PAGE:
New Profane K-Swiss MFCEO Kenny Powers: Will He Sell Sneakers by Keeping K-Swiss Top of Mind?
Xenophon Strategies / PRGN, Washington, DC/USA, 24.08.2011
Waszyngtońska agencja Xenophon Strategies o najnowszej, kontrowersyjnej kampanii promocyjnej K-Swiss.
If you haven’t heard, there’s a new MFCEO at K-Swiss. His name, Kenny Powers (actor Danny McBride of HBO’s “Eastbound & Down”). And he’s brought a new profound (and profane) attitude to the shoe company – one that has stirred up conversations on social media and raised questions on whether the new (viral) advertising campaign will actually sell shoes. More specifically, will the campaign sell K-Swiss’s new line of shoes, Tubes, through its comedy as branding efforts?
A colleague of mine noted in a recent blog post that “there is no such thing as bad publicity.” And over the past few days, K-Swiss, Kenny Powers and his new team of associates including Matt Cassel, Jillian Michaels, Rey Mysterio and more, have been getting all the publicity traditional and social media can muster. Within the past 10 days, K-Swiss’s popularity on social media has increased by nearly 600 percent according to our internal data, and on average, has been mentioned every 17 seconds.
Outlets such as CNN, CBS, Huffington Post and more have discussed the campaign, and Twitter and blogs are full of praises for the MFCEO of K-Swiss.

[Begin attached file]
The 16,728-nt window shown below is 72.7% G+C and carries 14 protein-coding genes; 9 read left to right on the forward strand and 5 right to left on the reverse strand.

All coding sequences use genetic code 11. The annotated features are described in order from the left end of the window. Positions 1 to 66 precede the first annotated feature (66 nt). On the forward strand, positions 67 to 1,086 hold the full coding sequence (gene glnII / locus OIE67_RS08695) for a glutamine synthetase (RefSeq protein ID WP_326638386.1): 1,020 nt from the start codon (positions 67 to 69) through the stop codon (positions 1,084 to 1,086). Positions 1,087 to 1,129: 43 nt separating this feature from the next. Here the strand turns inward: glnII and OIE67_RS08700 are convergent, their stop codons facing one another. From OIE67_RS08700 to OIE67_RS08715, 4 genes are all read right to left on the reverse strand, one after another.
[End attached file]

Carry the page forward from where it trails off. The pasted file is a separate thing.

Not bad considering the campaign won’t even air nationally until ESPN's 19th Annual ESPY awards.
But the viral video has raised questions about the company’s viability in a shoe market that is dominated by brands like Nike, Adidas and Reebok that make billions every year. In comparison, K-Swiss is expected to bring in sales of just over $280 million.
Can a lesser-known company, although established since 1966, break away from its traditional and conservative reputation of being an upscale shoe for older customers? The company thought so and began advertising to a younger market and changed its image in the 1990s by incorporating hip-hop themes and using professional athletes in its commercials, and making inventories limited on store shelves. As a result, sales increased from $116 million in 1996 to $162 million in 1998.
It was last summer too when K-Swiss introduced Kenny Powers, the fictional overweight and former baseball player from “Eastbound & Down,” (produced by Will Ferrell) as the company’s spokesperson for the K-Swiss Tubes and attempted to change its reputation again by using comedy as branding to generate publicity and sales. But K-Swiss went further than any “conservative” company has before, by doing a complete 180 and using a rude and crude fictional spokesperson.
It seemed to work. For the first quarter of 2011, K-Swiss’s Tubes sold approximately 246,000 pairs, overtaking the company’s traditional shoe which sold 184,000 pairs.
Can this increase in sales be attributed to Kenny Powers and K-Swiss’s new efforts in marketing? Maybe.
Or can it be contributed to K-Swiss’s manufacturing of a quality tennis shoe? Also, maybe.
Only sales will tell.
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